UK minister claims Rwanda is safe for gay migrants – these queer organisations disagree

Illegal Migration Minister Michael Tomlinson

A UK minister has claimed that Rwanda is a “progressive” country where LGBTQ+ migrants will be safe, despite warnings from queer charities. 

Illegal migration minister Michael Tomlinson praised Rwanda’s record on LGBTQ+ rights on Tuesday (23 April) after the UK government passed its controversial bill to send asylum seekers to the East African nation. 

Despite the UK government itself admitting that LGBTQ+ people could face discrimination in Rwanda, Tomlinson described the country as “very progressive”. 

When asked if queer migrants could be safely sent to the country, Tomlinson reportedly replied: “Yes they can, because it’s set out within the constitution.”

The Standard reported him as adding: “It is not unlawful to be gay in Rwanda and discrimination on any grounds is unlawful in Rwanda.”

He continued: “Frankly some of the debate we’ve heard in the House of Commons and the House of Lords, not recently but in the early days, was very patronising and almost supercilious in looking down at Rwanda.”

You may like to watch

A protester holds a placard which states "No deportations to Rwanda" during a demonstration to halt deportations of refugees to Rwanda
Protesters demonstrate against deportation flights to Rwanda (SOPA Images/LightRocket via Getty Images/Vuk Valcic)

LGBTQ+ people subject to ‘discrimination, violence and abuse’ in Rwanda

Data from Equaldex shows that while homosexuality is legal in Rwanda, protection against discrimination for LGBTQ+ people is not robust, and same-sex marriage and adoption is still illegal. Overall, the country is rated 27 out of 100 for LGBTQ+ equality.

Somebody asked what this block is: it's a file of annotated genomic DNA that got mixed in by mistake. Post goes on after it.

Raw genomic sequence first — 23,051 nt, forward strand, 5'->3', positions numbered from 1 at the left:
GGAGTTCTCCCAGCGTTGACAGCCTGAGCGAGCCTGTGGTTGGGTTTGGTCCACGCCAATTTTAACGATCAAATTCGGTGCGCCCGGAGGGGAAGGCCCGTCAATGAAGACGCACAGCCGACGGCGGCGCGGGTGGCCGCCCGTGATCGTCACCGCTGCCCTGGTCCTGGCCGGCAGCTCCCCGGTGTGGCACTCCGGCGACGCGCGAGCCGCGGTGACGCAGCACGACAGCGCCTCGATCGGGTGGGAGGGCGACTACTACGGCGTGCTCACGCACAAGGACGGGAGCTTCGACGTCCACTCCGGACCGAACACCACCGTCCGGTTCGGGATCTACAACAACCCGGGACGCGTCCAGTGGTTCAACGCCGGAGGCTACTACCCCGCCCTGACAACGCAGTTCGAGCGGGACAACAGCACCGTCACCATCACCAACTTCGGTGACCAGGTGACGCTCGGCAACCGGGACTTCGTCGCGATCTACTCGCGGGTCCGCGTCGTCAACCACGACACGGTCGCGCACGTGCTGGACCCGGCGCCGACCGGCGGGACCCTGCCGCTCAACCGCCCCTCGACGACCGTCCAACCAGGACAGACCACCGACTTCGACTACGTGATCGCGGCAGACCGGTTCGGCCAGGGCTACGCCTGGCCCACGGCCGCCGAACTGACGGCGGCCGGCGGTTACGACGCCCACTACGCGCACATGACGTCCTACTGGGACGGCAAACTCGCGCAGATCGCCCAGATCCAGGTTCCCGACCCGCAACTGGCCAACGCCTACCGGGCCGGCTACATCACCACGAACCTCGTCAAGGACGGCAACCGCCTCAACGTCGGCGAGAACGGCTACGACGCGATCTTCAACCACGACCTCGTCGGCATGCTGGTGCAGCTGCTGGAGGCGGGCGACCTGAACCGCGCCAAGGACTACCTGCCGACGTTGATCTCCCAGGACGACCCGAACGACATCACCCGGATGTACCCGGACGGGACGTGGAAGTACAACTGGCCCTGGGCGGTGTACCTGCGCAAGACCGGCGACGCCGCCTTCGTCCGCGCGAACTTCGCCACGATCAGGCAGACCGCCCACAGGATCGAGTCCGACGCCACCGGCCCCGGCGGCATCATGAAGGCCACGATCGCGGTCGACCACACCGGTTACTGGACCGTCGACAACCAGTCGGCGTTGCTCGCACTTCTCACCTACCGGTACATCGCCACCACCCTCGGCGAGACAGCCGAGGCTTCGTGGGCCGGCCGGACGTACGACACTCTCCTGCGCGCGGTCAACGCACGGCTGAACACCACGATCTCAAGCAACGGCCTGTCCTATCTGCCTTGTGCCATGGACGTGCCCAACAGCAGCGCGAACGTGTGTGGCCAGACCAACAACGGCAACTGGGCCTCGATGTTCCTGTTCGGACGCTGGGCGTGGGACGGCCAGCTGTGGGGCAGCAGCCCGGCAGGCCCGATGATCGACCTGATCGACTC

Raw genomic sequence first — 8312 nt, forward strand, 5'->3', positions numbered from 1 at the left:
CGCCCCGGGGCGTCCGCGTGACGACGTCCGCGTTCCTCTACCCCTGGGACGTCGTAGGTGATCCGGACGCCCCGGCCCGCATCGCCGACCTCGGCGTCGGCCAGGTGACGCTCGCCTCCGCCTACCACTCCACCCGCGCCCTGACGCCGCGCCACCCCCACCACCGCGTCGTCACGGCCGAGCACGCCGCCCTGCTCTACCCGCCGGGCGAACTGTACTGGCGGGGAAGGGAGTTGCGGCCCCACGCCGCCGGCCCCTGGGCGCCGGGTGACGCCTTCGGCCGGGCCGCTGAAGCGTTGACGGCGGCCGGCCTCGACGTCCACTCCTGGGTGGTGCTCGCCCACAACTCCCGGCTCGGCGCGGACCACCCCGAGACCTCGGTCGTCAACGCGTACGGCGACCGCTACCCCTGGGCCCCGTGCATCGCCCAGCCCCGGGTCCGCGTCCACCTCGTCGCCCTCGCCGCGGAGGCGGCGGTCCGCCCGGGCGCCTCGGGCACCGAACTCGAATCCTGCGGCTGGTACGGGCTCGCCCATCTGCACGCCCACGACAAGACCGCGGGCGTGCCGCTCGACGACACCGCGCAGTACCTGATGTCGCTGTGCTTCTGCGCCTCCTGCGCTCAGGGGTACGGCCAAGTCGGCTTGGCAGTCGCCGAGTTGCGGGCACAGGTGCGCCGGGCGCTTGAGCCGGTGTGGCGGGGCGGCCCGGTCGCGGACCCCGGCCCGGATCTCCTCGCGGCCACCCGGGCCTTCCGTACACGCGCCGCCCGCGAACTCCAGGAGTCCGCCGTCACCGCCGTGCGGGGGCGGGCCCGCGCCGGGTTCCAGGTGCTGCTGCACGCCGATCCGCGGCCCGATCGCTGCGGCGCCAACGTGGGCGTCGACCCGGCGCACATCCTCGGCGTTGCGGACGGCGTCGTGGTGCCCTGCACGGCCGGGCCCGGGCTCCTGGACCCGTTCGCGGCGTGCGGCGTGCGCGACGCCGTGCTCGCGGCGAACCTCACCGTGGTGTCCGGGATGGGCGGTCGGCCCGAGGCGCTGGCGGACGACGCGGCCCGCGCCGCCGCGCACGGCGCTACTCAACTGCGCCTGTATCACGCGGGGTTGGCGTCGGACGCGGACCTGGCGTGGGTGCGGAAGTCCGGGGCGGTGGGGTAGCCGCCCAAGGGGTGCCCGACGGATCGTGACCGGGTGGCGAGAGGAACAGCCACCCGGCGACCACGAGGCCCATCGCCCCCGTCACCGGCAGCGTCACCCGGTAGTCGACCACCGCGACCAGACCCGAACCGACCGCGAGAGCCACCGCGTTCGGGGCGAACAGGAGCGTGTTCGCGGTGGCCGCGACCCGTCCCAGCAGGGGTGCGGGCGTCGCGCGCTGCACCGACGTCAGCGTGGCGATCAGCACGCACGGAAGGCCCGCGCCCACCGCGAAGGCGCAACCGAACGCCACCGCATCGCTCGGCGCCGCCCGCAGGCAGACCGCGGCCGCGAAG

Human Rights Watch added that while Rwanda does not criminalise homosexuality, LGBTQ+ people have faced “stigma”, while the country has also reportedly rejected asylum claims from individuals persecuted for their sexuality. 

According to a Rwandan refugee in the UK who spoke to PinkNews in 2022, LGBTQ+ people are still being “bullied” and “rejected” for their sexuality.

“There’s a lot of evidence that sexual orientation and gender identity is still taboo and the government doesn’t want to do anything about that,” he told PinkNews.

LGBTQ+ organisation Rainbow Migration said they were “devastated” to see the passage of the Rwanda bill, and that LGBTQ+ people are subjected to “discrimination, violence and abuse” in the country. 

The organisation stressed that there is “widespread evidence of ill-treatment and abuse faced by LGBTQI+ people in Rwanda”, and that the situation is “so poor that people have sought asylum in the UK based on their sexual orientation”. 

Leila Zadeh, executive director at Rainbow Migration, added: “It is dystopian that this government has passed a law that ignores facts and declares contrary to evidence that Rwanda is a safe country. 

“Most of us welcome people who have fled unimaginable horrors, but instead this government is intent on sending them to danger.” 

The founder and CEO of LGBTQ+ charity Micro Rainbow, Sebastian Rocca, added in a statement: “Micro Rainbow currently works with two lesbians who were forced to leave Rwanda for their safety. In the past, LGBTQI people successfully gained refugee status in the UK. This means that Rwanda was not found to be a safe country for LGBTQI people.”

Rocca added that processing LGBTQ+ asylum claims in Rwanda is “unthinkable” and “could even mean death for many of our beneficiaries”.

“Most British people believe that the scheme is unprincipled and inhumane,” Rocca said.

“It’s time the Government committed to create safe routes and a humane and dignified immigration system that we can all be proud of. The UK should be a place of sanctuary for LGBTQI refugees, somewhere they can live and love openly, and rebuild their lives.”